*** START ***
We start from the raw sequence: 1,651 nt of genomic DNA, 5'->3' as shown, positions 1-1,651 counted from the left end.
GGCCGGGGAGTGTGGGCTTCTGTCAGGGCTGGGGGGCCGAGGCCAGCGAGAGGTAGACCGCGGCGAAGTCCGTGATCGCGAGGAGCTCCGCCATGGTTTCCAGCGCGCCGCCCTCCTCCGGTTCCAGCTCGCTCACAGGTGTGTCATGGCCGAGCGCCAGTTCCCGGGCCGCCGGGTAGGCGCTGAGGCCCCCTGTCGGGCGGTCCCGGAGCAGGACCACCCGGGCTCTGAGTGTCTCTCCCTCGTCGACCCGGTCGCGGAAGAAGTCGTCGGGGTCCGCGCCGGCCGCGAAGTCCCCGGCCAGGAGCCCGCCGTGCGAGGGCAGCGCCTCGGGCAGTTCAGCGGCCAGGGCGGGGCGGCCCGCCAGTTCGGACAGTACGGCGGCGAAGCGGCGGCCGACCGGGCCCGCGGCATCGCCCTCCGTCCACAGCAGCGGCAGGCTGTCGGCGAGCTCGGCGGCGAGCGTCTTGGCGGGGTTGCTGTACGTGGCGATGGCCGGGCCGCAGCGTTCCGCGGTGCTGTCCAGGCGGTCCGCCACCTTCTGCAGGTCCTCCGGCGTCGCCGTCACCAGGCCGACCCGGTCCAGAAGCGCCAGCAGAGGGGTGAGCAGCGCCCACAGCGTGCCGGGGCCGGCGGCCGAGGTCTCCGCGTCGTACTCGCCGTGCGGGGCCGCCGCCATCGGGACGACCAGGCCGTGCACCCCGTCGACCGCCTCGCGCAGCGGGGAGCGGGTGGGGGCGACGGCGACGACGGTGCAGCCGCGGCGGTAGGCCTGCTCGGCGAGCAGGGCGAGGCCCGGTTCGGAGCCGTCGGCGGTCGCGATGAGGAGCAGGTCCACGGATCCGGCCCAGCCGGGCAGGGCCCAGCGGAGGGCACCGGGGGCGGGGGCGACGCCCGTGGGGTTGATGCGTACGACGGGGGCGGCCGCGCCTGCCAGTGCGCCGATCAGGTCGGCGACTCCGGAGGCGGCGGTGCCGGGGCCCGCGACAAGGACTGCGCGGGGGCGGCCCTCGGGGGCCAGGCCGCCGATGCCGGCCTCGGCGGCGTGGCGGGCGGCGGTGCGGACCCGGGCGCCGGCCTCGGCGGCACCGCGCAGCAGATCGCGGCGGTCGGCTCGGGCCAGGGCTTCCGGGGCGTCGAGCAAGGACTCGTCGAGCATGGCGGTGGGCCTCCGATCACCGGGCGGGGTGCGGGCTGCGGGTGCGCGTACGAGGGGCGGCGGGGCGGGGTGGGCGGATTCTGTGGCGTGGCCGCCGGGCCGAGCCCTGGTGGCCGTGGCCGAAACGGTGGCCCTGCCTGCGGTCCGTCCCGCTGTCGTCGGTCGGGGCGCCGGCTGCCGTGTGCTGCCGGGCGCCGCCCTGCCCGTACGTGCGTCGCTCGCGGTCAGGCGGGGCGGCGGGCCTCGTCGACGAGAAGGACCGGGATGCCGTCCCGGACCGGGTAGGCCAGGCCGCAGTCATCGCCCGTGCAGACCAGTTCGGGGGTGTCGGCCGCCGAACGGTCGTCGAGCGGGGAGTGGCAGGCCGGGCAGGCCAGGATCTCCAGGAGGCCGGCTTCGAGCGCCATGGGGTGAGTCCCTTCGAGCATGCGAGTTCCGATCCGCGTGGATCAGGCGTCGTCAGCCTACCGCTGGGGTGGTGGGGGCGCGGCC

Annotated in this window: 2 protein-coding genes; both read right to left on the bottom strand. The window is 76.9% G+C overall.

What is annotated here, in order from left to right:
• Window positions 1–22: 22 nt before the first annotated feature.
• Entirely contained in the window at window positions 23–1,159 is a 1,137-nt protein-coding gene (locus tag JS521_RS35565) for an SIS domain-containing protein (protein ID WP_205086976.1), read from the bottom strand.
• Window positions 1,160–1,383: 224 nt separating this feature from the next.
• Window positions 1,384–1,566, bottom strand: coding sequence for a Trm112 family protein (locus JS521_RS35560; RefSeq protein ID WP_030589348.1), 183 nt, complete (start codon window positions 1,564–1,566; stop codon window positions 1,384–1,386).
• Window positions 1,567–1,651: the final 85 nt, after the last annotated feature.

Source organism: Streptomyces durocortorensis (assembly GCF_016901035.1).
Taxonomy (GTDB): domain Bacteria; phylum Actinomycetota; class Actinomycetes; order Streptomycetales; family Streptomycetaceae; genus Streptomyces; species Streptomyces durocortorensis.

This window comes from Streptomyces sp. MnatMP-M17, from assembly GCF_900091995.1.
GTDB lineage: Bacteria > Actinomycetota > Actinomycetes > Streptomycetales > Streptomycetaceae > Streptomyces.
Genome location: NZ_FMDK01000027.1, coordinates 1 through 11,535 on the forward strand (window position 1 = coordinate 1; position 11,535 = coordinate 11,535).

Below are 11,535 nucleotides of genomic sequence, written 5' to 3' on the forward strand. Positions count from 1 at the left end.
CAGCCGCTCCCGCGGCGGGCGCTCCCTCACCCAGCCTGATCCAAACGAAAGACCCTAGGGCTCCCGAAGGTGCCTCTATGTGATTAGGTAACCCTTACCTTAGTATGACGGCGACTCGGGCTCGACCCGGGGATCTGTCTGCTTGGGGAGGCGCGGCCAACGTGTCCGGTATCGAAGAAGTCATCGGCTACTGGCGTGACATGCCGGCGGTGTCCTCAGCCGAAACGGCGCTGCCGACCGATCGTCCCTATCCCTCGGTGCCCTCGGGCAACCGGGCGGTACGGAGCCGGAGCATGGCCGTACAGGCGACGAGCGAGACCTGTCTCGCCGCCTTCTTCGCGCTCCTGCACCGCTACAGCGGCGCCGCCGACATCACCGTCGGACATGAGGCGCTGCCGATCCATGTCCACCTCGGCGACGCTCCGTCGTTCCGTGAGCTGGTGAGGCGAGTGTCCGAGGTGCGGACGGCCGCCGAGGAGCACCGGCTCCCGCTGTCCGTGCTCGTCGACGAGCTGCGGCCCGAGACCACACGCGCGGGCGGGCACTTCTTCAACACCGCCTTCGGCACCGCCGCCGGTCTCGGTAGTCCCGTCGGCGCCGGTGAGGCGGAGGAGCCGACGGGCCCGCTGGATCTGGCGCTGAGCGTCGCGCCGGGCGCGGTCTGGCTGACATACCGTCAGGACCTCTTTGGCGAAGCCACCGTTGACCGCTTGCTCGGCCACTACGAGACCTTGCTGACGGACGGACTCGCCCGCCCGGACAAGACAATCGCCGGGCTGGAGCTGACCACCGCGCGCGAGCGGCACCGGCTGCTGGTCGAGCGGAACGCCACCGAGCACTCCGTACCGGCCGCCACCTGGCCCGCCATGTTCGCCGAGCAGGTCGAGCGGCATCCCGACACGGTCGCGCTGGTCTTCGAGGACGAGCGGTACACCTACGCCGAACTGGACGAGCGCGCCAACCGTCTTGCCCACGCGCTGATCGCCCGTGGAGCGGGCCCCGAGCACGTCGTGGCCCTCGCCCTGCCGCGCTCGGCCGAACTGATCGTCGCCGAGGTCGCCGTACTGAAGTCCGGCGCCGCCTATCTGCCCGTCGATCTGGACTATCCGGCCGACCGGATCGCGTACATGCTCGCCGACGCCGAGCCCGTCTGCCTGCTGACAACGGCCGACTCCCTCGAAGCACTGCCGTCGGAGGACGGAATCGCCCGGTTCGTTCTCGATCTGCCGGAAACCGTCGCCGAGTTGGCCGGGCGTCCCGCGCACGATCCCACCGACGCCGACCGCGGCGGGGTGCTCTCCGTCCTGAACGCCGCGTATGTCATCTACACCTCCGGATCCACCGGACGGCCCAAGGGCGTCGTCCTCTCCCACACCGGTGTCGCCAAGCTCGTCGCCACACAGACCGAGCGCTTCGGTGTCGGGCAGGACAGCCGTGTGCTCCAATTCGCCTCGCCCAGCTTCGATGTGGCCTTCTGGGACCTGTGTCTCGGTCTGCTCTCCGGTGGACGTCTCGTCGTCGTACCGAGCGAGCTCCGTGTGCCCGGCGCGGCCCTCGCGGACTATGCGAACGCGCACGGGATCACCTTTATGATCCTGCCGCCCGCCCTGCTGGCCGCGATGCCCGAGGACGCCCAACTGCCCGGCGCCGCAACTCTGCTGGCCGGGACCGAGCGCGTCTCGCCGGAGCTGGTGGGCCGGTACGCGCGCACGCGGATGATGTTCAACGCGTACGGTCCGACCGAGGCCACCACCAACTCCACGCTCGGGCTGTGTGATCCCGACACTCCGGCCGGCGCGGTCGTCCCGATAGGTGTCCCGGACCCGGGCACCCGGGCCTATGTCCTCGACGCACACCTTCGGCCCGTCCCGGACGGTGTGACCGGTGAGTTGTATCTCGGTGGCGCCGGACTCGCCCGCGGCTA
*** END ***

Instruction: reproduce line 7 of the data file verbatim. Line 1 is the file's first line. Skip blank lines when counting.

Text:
• Window positions 1,160–1,383: 224 nt separating this feature from the next.